Authors: Ron Roy
Here’s what kids and parents
have to say to Ron Roy about
A to Z Mysteries
Whenever I go to the library, I always get an A to Z Mystery. It doesn’t matter if I have read it a hundred times. I never get tired of reading them!—Kristen M.
I love your books. You have quite a talent to write A to Z Mysteries. I like to think I am Dink. RON ROY ROCKS!—Patrick P.
I love your A to Z Mysteries. They’re really good. I love reading and hope to write books myself someday.—Eva Z.
I could not put
The Absent Author
Nothing can tear me away from your books!—Rachel O.
Every time I have a free minute I sit down and read your books.—Emily C.
Thank you for your wonderful books, Mr. Roy. Ryan has always enjoyed reading, but this is amazing. In one day he read all of D and E and got a good start on F. He just can’t put them down.—Mrs. V.
This book is dedicated to kids everywhere
who love to read.
To my father-in-law, Vic, lifelong lottery lover.
“READY, AIM, FIRE!” yelled Ruth Rose.
She and Dink hurled snowballs at Josh’s fort.
Josh’s grinning face popped up. “Missed by a mile!” he yelled. “You throw like a girl, Ruth Rose!”
a girl!” Ruth Rose yelled back. She whipped another snowball, catching Josh in the face.
The sides were uneven, but no one
cared. It was Dink, Ruth Rose, and her little brother, Nate, against Josh and his dog, Pal.
Nate was in charge of making snowballs for his sister and Dink. Pal raced around barking and trying to catch the snowballs in his mouth.
More snowballs flew at Josh’s fort. Suddenly, Dink yelled, “Stop!”
Two little kids in lumpy snowsuits had wandered into Dink’s backyard.
“Who’re they?” asked Ruth Rose.
Dink shrugged. He and Ruth Rose dropped their snowballs and walked over to the newcomers.
The taller one was a boy. He wore a dark blue parka and a green ski hat. The shorter one was a girl. Her red hair framed blue eyes and pink cheeks.
“Hi,” Dink said. “Who’re you?”
“I’m Josephine!” the girl said.
“And I’m Ben,” the boy said. “We
brought you a message from our big brother.”
Josh climbed out of his fort and walked over. “Who’s your brother?” he asked.
“Lucky O’Leary!” Josephine said.
“Oh, now I recognize you,” Ruth Rose said. “You live over on Robin Road.”
Ben O’Leary unzipped his parka pocket and pulled out a crumpled note. “Here, Lucky said to read it right now.” He handed the note to Dink.
Dink flattened out the paper.
Guys, I need you.
Come to my house now. Urgent!
“Did Lucky say what this is about?” Dink asked.
“It’s a secret!” Josephine said, her eyes wide.
Dink, Josh, and Ruth Rose looked at each other.
“Let’s go!” Ruth Rose said. She pointed her brother toward their house. “Nate, please go stay with Mom. Tell her I had to go on a secret mission!”
Dink, Josh, and Ruth Rose followed Ben and Josephine. With Pal at their side, they headed for the west side of Green Lawn.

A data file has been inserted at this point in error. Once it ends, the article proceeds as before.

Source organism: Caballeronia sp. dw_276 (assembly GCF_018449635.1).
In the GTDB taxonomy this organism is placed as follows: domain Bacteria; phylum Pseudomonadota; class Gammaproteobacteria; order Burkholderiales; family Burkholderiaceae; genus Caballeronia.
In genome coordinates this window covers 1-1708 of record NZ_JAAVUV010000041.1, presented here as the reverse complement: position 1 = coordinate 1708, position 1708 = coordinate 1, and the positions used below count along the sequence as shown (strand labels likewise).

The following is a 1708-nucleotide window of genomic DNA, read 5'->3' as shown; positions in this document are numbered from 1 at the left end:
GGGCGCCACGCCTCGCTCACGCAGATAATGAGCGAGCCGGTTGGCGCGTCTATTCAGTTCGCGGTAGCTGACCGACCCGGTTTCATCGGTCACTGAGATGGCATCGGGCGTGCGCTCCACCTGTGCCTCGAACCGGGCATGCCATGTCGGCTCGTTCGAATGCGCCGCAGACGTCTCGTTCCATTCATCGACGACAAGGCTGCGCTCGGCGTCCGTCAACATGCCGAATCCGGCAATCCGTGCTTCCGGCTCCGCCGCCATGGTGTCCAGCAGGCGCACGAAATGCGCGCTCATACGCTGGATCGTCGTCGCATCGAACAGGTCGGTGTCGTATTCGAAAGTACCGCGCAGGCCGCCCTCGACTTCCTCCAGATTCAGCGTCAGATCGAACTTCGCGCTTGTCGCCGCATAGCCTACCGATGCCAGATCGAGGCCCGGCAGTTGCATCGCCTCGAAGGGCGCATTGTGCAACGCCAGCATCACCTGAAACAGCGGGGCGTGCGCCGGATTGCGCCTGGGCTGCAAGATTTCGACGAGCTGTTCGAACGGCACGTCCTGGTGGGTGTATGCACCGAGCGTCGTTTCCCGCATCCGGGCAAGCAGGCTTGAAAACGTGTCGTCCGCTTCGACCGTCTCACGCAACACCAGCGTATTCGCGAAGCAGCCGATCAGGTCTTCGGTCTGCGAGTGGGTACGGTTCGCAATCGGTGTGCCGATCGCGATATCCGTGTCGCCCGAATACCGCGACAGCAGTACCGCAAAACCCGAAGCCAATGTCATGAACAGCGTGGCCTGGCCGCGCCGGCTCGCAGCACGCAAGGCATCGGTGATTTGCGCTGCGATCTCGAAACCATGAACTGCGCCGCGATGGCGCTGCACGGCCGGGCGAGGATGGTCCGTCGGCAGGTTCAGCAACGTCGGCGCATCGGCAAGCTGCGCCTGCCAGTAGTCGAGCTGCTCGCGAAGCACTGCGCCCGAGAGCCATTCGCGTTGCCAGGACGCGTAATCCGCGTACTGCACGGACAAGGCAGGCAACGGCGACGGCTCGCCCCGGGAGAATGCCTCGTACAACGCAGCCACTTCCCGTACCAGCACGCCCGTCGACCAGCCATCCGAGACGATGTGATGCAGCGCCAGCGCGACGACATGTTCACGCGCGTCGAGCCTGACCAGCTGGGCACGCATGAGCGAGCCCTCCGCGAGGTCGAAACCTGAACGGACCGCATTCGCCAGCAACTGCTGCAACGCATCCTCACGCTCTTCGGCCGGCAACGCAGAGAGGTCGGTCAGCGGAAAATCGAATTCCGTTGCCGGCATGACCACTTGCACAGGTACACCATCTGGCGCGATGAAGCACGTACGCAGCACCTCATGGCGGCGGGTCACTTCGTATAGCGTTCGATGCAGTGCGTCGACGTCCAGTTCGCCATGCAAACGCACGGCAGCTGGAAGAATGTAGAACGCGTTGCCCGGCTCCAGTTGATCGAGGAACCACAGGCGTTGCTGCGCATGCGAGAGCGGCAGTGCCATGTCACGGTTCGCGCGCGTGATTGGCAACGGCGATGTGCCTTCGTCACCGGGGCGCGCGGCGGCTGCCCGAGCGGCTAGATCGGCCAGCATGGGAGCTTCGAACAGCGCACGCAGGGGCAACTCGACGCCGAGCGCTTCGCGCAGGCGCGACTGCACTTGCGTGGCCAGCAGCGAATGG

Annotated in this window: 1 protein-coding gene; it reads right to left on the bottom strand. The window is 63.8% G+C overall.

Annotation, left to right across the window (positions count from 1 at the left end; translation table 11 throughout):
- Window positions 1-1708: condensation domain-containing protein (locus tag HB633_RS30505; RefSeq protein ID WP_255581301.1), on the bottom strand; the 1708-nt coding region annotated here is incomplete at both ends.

It was Christmas vacation, and the store windows on Main Street were decorated with tiny white lights. Snow covered the grass, but the streets and sidewalks had been cleared.
“Is your brother home from college?” Dink asked Ben.
Ben nodded. “He came home a couple days ago.”
“We bought a Christmas tree and presents!” Josephine added.
The kids crossed Main Street and
headed up Bridge Lane. They turned left and stopped at 33 Robin Road.
The house was tall and blue. Kids’ toys and sports stuff were scattered across the yard and front porch.
The five kids tromped up the steps. Josephine threw open the front door and clumped down the hall, leaving snow tracks on the floor.
Dink and the rest of the kids knocked the snow off their boots before stepping inside. Josh told Pal to wait on the front porch.
“Lucky’s in the kitchen,” Ben said, leading the way.
Lucky was making lunch for his six brothers and sisters. Lined up on the counter were six grilled-cheese sand-wiches, six glasses of milk, and six bananas.
“We brought ’em!” Josephine said. She and Ben hung up their jackets and
sat at the table with the rest of their sisters and brothers.
Lucky had grown taller since Dink had last seen him. His hair was longer, too.
“Hey,” Lucky said, nodding at Dink, Josh, and Ruth Rose. To his brothers and sisters, he said, “Okay, you guys eat your lunches. Be good, and no fighting! Ben’s in charge.”
get to be in charge?” Josephine piped up.
“Because I said so,” Lucky said. Then he smiled at Josephine. “You can be Ben’s assistant, okay?”
Lucky beckoned for Dink, Josh, and Ruth Rose to follow him. Stepping over soccer balls, mittens, books, and hockey sticks, they trailed after Lucky into the living room.
A tall Christmas tree stood in one corner, half decorated. Ornaments and strings of lights covered the floor.
Lucky threw himself into a chair and rubbed the top of his head. “Someone robbed us,” he said.
Dink looked around the room. “What did they take?” he asked.
“Lottery tickets,” Lucky said. “Every year, my grandfather sends us kids a Christmas card with seven lottery tickets inside. Every year, he uses our birthdays for the numbers. And every Christmas morning, we open the card while he’s here. It’s a big ritual in my family. Nobody ever wins, but Gramps gets a kick out of it.”
Lucky pointed to a row of Christmas cards propped up on the fireplace mantel. “This year, a burglar got in here and stole his card. I hadn’t even opened the envelope!”
“But how did the burglar know there were lottery tickets inside?” Josh asked.